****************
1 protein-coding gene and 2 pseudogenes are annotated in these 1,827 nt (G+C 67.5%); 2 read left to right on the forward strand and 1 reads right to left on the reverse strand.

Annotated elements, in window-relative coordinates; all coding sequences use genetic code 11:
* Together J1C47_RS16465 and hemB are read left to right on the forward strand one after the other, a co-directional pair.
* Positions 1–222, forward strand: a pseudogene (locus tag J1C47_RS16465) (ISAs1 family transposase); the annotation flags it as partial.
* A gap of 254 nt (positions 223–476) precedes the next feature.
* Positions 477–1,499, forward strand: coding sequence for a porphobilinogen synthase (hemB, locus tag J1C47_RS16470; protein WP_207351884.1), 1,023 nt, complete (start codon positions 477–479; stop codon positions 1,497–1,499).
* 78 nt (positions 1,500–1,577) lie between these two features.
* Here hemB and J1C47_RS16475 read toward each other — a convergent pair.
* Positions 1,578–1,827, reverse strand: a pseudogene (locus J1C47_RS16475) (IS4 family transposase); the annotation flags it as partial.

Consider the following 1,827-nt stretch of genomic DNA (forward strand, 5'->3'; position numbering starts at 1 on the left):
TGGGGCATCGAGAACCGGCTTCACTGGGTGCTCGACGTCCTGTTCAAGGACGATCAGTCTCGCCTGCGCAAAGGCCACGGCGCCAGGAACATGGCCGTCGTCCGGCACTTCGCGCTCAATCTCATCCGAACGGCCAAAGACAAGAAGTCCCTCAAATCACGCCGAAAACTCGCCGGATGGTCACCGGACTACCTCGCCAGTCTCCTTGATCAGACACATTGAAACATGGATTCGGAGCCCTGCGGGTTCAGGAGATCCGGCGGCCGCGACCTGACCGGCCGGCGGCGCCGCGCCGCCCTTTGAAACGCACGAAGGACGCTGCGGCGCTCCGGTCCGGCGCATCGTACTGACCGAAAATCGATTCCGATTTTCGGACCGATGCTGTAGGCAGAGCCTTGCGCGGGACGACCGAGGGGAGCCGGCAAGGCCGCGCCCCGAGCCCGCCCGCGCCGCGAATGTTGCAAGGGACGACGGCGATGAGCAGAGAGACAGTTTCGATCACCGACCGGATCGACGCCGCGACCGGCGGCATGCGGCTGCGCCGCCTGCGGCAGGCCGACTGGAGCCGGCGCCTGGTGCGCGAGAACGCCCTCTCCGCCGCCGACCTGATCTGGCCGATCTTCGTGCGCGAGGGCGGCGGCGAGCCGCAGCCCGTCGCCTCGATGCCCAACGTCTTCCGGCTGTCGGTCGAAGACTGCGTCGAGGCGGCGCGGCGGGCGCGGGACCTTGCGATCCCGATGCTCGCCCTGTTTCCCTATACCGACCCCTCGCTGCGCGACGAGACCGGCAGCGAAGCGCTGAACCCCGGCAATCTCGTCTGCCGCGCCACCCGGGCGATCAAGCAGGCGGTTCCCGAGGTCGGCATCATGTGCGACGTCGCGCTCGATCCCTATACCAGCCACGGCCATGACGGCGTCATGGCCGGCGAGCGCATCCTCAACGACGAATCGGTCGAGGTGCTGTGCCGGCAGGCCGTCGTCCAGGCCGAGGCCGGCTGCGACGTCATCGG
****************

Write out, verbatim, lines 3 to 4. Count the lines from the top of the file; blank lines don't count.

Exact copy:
* Together J1C47_RS16465 and hemB are read left to right on the forward strand one after the other, a co-directional pair.
* Positions 1–222, forward strand: a pseudogene (locus tag J1C47_RS16465) (ISAs1 family transposase); the annotation flags it as partial.